A Mature API for an Electronic Health Record: the OpenMRS Process

Posted on August 14, 2015 I Written By

Andy Oram is an editor at O'Reilly Media, a highly respected book publisher and technology information provider. An employee of the company since 1992, Andy currently specializes in open source, software engineering, and health IT, but his editorial output has ranged from a legal guide covering intellectual property to a graphic novel about teenage hackers. His articles have appeared often on EMR & EHR and other blogs in the health IT space. Andy also writes often for O'Reilly's Radar site (http://oreilly.com/) and other publications on policy issues related to the Internet and on trends affecting technical innovation and its effects on society. Print publications where his work has appeared include The Economist, Communications of the ACM, Copyright World, the Journal of Information Technology & Politics, Vanguardia Dossier, and Internet Law and Business. Conferences where he has presented talks include O'Reilly's Open Source Convention, FISL (Brazil), FOSDEM, and DebConf.

By some measures, OpenMRS may be the most successful of the open source EHRs, widely deployed around the world. It also has a long experience with its API, which has been developed and refined over the last several years. I talked to OpenMRS developer Wyclif Luyima recently and looked at OpenMRS’s REST API documentation to see what the API offers.

One example (which I have taken from the documentation) is that one concept defines an object in the system, blood type. Four answer concepts define the value that you can assign this object: A, B, AB, and O. Note that the example in the documentation doesn’t include RhD status (normally designated with + and – signs).

This tiny detail shows how complicated it can be to define adequate values for health conditions. Whole ontologies such as SNOMED and LOINC have been developed to meet these needs. Transgender patients, a growing population, make coding even more complicated.

OpenMRS offers some advanced features, such as the ability to add patients to “cohorts.” This is helpful in tracking epidemics or identifying patients who may be candidates for a research study.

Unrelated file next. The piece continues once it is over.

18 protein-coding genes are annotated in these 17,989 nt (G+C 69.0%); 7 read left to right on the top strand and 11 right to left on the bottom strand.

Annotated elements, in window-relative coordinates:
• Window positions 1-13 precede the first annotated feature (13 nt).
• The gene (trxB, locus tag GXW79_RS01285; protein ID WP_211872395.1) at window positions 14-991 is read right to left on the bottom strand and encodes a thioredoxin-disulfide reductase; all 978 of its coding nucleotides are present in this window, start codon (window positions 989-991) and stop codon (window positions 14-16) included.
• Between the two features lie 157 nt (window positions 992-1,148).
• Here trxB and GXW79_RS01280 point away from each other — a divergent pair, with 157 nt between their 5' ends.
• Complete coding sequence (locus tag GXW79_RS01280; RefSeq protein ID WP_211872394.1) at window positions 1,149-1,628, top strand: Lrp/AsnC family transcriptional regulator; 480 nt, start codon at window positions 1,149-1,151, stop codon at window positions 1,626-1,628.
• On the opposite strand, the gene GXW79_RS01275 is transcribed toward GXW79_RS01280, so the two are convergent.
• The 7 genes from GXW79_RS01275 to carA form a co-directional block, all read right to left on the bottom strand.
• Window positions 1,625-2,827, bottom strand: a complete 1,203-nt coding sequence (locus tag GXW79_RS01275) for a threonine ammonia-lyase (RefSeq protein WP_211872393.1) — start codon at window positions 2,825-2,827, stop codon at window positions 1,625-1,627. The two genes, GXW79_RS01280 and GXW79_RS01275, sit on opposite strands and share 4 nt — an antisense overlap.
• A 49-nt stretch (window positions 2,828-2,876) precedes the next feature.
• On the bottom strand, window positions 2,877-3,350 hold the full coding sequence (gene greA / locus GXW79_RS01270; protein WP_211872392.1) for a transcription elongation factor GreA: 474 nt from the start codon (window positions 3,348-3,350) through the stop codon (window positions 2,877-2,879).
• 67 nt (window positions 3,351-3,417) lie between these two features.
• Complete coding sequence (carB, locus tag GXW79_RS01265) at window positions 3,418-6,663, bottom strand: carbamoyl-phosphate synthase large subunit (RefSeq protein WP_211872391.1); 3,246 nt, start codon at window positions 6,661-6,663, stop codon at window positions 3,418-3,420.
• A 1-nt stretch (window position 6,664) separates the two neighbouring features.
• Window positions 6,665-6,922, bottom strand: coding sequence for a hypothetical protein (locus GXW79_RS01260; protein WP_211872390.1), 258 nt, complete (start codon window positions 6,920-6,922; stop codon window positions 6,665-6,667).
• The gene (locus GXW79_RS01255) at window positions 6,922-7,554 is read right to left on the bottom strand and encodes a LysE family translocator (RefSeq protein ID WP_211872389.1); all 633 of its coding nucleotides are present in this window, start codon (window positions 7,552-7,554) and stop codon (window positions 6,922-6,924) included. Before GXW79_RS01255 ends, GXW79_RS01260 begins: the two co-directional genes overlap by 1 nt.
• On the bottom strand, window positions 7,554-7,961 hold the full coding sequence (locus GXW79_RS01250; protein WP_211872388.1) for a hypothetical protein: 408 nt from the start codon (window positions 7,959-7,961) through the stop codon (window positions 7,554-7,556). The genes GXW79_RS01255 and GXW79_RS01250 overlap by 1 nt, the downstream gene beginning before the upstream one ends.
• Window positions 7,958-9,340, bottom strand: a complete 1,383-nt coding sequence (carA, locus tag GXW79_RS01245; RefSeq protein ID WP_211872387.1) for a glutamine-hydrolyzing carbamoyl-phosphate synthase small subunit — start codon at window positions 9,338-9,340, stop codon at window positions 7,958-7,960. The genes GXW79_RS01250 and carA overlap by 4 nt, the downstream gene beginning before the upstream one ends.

The RESTful API is not the only way to interact with OpenMRS. The API is built on top of the underlying Java API, which developers also use. The Java API (and in the future, the RESTful API as well) lets you can define a “program” for a patient, assign “workflows” to a program, and define “states” through which a workflow passes.

One area I’d like OpenMRS to explore is support for checking that a patient is handled correctly as she moves through a workflow. For instance, certain things have to be done in a hospital before a patient is discharged: a medication list has to be drawn up, a discharge summary needs to be written, a doctor has to do a final visit to make sure the patient is stable, etc. An EHR should help institutions enforce these rules–it should refuse to let a workflow move to the “discharged” state without a discharge summary in place.

Currently, it’s up to the programmer to code such requirements outside of the EHR. This harks back to a long-standing discussion in the computer field about what restrictions a database should enforce and what should be one at the programmatic level. Databases offer “triggers” to take some checks and error reporting (among other things) off the programmer’s hands.

As a global open source community, the OpenMRS project has hundreds of worldwide contributors and API users. Its documentation is supplemented by OpenMRS Talk, an online forum for project planning and support. The modular architecture allows new features to be plugged in, like FireFox plugins or Chrome extensions.

Third-party mobile apps have begun to appear, with the OpenMRS community actively developing Android and iOS apps. An exemplary open source project is mUzima, which uses the API to enter and read data from OpenMRS. Beyond mobile, the API is heavily used in some parts of the world to enter data. OpenMRS, therefore, appears to be a mature API with proven value.